After 18 months of living out of a hotel, Rashy Todd wanted a place he could call home. Todd, who moved from the UK to India with Audi, the luxury car company, to set up new showrooms across the country, had been calling the Trident Hilton in Gurgaon home ever since. After the move, he spent almost all his time in the construction and design of the first Audi showroom, on Golf Course Road in Gurgaon, and had little time to settle down. Besides, he says, he had trouble finding a place in Gurgaon that matched his tastes.
Todd hired designer Nitin Kohli, co-founder of FRN Décollage, New Delhi, to create an uncluttered, contemporary space. Kohli started out with two goals: To make the space liveable for the six members of the Todd family, and to create a place for the men to party.
The first job was to allocate rooms. Todd’s wife and daughter spend most of their time in London, visiting India only occasionally. Todd’s parents visit from time to time from their home in Chhattisgarh. Todd and his 23-year-old son, Mikey, work together and live at the Gurgaon apartment full-time.
The apartment, on the 12th and 13th floors of a building near the DLF Golf Course, is divided between the family’s main living space on the lower level, with a large room for a seating area, a television area, three bedrooms and a dining area. The first floor is a large entertainment room, with seating areas, a bar and a bedroom.
The master bedroom went to Todd and his wife. The second largest room went to Mikey. A smaller bedroom went to the daughter, who is a university student in London, and likely to visit only twice a year. Even though the second level of the apartment is dedicated entirely to an entertainment space, Todd’s parents have a small bedroom next to the bar. Todd’s father likes to have his last drink at the bar and then head to bed without the hassle of going up or down the staircase.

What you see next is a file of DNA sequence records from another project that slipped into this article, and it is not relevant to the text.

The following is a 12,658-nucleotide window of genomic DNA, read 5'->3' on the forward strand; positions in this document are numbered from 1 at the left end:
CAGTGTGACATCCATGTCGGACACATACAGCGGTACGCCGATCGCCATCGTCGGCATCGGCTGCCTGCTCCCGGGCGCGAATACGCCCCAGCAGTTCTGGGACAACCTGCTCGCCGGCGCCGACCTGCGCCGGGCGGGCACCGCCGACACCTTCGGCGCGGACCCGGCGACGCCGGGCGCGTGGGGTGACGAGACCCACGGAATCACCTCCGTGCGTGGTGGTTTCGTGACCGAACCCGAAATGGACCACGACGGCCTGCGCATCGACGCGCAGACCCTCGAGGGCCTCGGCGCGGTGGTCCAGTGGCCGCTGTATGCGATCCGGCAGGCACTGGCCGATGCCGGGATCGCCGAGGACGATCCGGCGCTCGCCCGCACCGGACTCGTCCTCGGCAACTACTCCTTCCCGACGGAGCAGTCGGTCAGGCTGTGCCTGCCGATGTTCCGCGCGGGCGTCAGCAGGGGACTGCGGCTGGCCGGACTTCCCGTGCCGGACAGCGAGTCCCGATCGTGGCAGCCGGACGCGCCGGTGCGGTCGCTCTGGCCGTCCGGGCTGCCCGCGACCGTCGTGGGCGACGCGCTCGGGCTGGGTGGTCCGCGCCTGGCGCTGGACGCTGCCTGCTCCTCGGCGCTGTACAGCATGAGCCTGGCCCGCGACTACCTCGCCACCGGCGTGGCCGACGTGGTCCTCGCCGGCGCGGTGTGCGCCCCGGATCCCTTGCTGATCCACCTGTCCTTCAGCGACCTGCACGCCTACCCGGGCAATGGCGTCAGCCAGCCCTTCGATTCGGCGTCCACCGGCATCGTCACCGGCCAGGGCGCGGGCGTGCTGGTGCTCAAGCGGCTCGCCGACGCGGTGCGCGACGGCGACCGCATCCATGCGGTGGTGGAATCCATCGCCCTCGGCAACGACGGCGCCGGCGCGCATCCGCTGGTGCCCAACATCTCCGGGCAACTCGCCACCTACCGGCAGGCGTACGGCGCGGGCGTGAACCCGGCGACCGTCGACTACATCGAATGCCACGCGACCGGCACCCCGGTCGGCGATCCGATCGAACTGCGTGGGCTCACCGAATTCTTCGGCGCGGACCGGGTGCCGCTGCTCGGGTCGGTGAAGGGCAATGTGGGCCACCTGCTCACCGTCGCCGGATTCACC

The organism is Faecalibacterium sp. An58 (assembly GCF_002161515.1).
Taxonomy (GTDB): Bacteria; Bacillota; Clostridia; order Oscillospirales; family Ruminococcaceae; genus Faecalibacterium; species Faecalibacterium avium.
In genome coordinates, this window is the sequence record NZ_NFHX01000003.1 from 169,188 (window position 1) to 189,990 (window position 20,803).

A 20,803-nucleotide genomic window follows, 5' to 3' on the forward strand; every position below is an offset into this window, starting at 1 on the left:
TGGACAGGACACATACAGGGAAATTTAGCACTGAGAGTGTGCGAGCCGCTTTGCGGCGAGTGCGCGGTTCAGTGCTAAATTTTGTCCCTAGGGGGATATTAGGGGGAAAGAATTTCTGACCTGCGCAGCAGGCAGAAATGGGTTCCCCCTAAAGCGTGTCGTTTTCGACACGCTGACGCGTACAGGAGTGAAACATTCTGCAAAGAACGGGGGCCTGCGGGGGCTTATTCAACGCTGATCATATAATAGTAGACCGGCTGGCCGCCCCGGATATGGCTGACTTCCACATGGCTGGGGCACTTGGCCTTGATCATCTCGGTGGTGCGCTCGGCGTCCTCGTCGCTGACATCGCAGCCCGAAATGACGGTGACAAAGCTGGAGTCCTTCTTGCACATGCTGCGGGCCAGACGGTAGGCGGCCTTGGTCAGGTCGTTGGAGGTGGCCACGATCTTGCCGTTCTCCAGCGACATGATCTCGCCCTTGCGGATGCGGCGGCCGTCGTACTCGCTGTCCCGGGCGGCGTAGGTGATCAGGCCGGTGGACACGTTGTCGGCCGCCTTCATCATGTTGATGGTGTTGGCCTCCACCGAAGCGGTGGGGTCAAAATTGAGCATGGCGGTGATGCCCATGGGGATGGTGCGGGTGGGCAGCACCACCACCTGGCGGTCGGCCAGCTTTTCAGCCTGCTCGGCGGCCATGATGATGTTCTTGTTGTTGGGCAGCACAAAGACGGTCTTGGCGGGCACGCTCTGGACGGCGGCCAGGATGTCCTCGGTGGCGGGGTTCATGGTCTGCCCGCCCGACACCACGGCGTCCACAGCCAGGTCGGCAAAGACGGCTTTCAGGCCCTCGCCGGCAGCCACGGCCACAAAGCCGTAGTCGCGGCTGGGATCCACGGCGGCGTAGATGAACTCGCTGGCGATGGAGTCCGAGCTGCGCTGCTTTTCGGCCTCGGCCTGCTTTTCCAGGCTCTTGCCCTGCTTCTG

Once the rooms had been allotted, a theme became clear: The father and son would be the permanent residents, so the home would get a masculine look. Todd’s daughter and wife chose softer red hues to accent their rooms, but the rest of the house has hard lines, dark colours and geometric patterns.
Chocolate brown furniture and warm wood tones break up the white walls and floor of the high-ceiling space; fabrics in golds and turquoises, and paintings and accessories warm up the interiors. The upper floor uses black, greys and silvers to set off the sleek bar and lounge area that can fit around 40 people.
Open rectangles repeat themselves throughout the house. At the main entry, a wall divider broken into uneven rectangles separates the foyer from the rest of the house. In the foyer, wood beams in a cross-hatch pattern add to the large staircase.
Kohli added elaborate light fixtures and large vases with curves as accessories because “with all the straight lines, the house was lacking warmth”. The vases are from FRN Décollage and Good Earth (vases at Good Earth start around Rs1,200). They are all oversized, but because of the apartment’s large size, they draw attention rather than get lost within it. The main light fixtures—four chandeliers—came from Klove Studio (lights at Klove start around Rs45,000).
The most important space in the house had to be the entertainment room. “We like to relax here with a few drinks,” Todd says, adding that the bar was really important for the three men in the family.
They are yet to throw a house-warming party as the decks are still being completed, but the Todd men seem pretty certain that when it happens, it will be a great one.